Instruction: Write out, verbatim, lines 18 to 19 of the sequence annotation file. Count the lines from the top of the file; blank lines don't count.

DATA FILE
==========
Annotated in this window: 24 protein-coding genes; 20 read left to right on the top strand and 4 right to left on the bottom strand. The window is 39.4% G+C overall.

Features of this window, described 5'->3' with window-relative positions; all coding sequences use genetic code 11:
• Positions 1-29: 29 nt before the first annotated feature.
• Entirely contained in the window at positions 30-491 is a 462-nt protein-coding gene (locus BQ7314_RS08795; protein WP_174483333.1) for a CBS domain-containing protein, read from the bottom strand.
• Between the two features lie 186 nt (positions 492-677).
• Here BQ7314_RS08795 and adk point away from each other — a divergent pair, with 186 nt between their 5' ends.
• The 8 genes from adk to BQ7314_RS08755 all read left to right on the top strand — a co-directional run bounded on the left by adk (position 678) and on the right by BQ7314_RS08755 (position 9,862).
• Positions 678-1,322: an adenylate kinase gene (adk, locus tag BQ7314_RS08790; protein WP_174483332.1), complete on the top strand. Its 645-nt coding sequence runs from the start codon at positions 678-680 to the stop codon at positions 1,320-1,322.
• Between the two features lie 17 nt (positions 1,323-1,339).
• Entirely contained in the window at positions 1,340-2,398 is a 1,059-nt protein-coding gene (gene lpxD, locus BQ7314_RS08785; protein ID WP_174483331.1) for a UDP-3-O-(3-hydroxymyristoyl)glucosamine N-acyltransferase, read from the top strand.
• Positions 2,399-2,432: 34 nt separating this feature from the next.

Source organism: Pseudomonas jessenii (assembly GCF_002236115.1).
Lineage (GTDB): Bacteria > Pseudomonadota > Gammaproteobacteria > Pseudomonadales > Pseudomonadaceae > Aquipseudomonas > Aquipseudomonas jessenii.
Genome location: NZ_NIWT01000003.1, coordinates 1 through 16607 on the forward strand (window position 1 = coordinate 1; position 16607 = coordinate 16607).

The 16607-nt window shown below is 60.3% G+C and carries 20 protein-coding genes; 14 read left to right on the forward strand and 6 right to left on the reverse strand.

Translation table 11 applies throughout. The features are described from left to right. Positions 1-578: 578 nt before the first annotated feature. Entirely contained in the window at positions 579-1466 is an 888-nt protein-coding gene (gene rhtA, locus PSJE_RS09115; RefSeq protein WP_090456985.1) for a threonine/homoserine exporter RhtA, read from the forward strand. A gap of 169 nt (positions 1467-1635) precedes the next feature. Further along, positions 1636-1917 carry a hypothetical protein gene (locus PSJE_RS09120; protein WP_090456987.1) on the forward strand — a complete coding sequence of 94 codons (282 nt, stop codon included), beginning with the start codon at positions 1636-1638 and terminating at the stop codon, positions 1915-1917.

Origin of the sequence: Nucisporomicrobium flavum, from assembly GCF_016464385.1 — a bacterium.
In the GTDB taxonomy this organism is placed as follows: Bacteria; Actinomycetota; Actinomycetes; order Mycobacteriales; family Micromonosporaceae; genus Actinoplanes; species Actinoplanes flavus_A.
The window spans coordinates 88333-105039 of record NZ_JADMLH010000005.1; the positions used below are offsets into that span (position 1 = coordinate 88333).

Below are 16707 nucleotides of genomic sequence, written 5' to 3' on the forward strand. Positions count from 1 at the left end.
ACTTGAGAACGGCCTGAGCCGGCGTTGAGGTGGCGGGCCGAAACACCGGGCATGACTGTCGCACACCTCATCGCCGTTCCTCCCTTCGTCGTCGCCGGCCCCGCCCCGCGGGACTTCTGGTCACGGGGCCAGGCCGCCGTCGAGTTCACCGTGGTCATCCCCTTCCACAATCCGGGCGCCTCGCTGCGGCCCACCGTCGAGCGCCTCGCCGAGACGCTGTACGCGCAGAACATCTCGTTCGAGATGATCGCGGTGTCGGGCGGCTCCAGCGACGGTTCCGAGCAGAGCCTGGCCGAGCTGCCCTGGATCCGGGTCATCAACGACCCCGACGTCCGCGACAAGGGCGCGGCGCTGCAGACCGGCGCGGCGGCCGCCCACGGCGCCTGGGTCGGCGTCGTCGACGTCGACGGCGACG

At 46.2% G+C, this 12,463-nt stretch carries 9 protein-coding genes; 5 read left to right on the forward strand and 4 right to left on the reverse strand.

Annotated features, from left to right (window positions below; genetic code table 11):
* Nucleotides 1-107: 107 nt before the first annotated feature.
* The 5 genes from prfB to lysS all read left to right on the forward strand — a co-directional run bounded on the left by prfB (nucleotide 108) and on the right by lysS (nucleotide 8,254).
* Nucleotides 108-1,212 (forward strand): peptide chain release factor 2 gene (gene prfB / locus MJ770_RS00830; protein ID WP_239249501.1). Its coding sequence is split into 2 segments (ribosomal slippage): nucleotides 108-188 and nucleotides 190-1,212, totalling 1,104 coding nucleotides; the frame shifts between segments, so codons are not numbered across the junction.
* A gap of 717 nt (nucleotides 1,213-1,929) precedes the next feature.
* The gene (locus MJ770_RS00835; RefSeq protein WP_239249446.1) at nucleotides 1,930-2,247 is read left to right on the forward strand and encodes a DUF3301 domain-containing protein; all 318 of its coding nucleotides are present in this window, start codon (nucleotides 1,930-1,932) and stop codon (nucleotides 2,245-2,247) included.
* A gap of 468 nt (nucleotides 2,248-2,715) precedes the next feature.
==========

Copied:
In the GTDB taxonomy this organism is placed as follows: Bacteria; Actinomycetota; Actinomycetes; order Mycobacteriales; family Micromonosporaceae; genus Actinoplanes; species Actinoplanes flavus_A.
The window spans coordinates 88333-105039 of record NZ_JADMLH010000005.1; the positions used below are offsets into that span (position 1 = coordinate 88333).